Additional options range from 10 minute flights ($29 for children 12 and under, who must be accompanied by an adult) to the deluxe “St. John’s River and De Leon Springs,” which runs between 60 and 70 minutes, travels farther and costs $349 for one passenger, $199 each for two passengers and $179 each for three.

The fountain of youth (and DIY pancakes)

In DeLeon Springs State Park,  about 45 miles from Orlando, you’ll find a natural spring long considered a “fountain of youth.” Today the spring, which remains 72 degrees year-round, includes a swimming area and paddleboats, canoes and kayaks for rent ($12 for an hour; $24 for half the day). There also are acres of trails to hike. You get the feeling of being outdoors but in a contained kind of way, and it only costs $6 per vehicle to enter.

One of the best parts of the park is the Old Spanish Sugar Mill Grill and Griddle House, where you make your own pancakes on a griddle set into the table. Waiters bring pitchers of white and wheat batter and you can add blueberries, bananas, peanut butter, chocolate chips (a hit with my kids) or applesauce to your pancakes. Prices start at about $5. If you want a little protein on the side, they offer sausage, bacon, ham and eggs.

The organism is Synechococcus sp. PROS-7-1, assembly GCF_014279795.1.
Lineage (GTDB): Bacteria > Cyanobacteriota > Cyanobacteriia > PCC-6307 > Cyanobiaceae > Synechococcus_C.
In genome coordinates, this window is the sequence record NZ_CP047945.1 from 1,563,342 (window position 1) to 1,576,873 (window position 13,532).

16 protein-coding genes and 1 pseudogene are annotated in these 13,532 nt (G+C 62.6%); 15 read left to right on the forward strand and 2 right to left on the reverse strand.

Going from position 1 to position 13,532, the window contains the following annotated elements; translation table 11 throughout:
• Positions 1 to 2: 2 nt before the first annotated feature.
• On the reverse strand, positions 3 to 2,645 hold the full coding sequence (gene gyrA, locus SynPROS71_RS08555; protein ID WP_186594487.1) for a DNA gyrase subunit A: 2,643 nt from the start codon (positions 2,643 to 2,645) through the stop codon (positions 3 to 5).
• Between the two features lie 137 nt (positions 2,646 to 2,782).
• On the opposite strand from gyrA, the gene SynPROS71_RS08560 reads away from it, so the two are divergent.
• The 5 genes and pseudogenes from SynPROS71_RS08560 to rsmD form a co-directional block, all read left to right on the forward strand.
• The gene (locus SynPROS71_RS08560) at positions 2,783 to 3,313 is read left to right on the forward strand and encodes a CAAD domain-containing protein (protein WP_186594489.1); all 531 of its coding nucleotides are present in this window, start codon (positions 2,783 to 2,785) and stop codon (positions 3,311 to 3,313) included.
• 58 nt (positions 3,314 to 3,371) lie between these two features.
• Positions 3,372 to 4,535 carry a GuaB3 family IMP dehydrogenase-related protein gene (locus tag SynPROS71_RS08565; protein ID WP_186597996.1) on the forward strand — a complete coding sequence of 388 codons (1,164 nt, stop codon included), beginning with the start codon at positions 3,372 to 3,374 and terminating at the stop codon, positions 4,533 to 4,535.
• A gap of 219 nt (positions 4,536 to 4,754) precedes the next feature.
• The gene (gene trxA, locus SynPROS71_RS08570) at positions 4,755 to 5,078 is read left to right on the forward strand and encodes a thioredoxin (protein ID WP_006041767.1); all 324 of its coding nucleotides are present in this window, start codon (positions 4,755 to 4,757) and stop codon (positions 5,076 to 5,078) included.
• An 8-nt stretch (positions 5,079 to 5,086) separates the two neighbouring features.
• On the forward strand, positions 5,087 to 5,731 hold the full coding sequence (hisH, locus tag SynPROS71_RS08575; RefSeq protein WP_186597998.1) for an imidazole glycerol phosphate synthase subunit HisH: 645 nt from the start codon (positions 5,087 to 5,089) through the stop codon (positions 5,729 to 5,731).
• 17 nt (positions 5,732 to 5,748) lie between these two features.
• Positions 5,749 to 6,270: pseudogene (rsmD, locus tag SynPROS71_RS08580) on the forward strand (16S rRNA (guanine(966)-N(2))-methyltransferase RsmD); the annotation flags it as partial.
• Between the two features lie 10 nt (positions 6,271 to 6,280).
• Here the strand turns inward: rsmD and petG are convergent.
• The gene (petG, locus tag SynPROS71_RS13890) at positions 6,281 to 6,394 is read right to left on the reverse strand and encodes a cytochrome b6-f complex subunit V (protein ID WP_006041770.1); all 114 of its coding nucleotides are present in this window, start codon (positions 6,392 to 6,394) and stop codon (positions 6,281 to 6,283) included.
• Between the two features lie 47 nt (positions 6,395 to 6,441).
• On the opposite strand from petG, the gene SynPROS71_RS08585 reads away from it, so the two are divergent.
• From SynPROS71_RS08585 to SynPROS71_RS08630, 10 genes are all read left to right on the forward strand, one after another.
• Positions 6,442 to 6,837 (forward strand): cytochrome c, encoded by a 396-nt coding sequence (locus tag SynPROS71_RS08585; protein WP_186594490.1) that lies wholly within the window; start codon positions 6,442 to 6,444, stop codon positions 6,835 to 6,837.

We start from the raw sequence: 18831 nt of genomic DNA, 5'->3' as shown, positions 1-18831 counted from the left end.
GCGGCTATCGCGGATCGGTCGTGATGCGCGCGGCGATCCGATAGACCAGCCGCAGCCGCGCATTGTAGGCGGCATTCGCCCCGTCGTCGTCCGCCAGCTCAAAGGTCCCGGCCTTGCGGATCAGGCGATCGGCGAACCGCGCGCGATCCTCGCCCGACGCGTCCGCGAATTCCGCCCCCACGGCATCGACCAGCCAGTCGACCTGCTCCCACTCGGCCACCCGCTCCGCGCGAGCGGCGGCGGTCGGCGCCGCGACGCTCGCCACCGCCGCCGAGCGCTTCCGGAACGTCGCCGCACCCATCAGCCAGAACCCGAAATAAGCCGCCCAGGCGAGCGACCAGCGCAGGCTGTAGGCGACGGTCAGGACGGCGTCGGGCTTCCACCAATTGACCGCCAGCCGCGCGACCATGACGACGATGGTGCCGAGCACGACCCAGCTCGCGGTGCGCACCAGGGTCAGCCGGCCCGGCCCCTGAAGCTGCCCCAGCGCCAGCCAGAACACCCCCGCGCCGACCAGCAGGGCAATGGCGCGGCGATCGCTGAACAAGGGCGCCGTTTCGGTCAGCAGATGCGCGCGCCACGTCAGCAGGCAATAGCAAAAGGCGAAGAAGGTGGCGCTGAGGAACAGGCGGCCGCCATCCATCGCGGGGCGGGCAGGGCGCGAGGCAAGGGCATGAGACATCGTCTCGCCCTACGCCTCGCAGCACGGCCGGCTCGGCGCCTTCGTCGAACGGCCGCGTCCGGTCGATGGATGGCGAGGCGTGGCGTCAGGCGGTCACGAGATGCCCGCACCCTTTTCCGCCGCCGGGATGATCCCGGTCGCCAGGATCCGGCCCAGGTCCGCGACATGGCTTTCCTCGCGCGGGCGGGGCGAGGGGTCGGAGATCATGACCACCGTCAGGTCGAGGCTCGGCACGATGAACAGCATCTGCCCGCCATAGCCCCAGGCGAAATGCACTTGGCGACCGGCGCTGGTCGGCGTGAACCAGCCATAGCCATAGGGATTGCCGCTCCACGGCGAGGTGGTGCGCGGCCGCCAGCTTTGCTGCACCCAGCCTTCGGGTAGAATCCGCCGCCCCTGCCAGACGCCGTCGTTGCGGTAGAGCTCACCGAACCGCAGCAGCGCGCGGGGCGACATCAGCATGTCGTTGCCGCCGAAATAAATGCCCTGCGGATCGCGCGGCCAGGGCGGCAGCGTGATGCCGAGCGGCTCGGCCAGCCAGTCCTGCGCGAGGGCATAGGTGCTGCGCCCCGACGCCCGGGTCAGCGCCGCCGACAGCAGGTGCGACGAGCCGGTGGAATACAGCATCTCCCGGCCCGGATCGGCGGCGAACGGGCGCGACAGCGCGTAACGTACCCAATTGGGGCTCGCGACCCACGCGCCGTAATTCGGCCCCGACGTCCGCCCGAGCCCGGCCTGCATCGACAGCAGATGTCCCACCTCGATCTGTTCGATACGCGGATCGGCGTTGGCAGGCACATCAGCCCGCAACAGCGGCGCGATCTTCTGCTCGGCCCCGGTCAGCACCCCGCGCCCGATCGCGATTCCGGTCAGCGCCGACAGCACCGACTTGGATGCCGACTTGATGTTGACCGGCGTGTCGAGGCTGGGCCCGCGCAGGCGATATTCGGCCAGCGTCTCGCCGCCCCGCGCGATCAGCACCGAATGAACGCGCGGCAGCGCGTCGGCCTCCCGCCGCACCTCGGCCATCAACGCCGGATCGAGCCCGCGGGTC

There’s usually a wait. Put your name in for a table, then take a dip in the springs or a paddleboat ride. The park also offers an “eco/history” tour boat ride for $14, a 10-mile trek through the canal which is a great way to see local birds and fish; you might even glimpse a gator or two.

Sun and sand

A trip to Florida is not complete without at least one beach excursion. New Smyrna Beach, located one hour north of Orlando, is a mini-piece of paradise with 13 miles of sand and surf, and it’s free if you enter by foot.

If you enter with your vehicle, it costs $5. For a more peaceful experience, we opted for the traffic-free zone, which can be found north of the jetty of the Smyrna Dunes Park. Get there early, however. The beach fills up quickly, and it can be hard to find parking later in the day.

Shopping and high tea

Twenty-five miles northwest of Orlando, Mount Dora is like a Florida-based East Aurora. Known for antiques, downtown boasts everything from upscale kitchenware shops and boutiques to a cute independent bookstore. One of our favorite stops, Barrel of Books and Games (128 W Fourth Ave.), includes a resident tortoiseshell cat and a healthy selection of new and used books for kids and adults, along with modern and retro toys and games.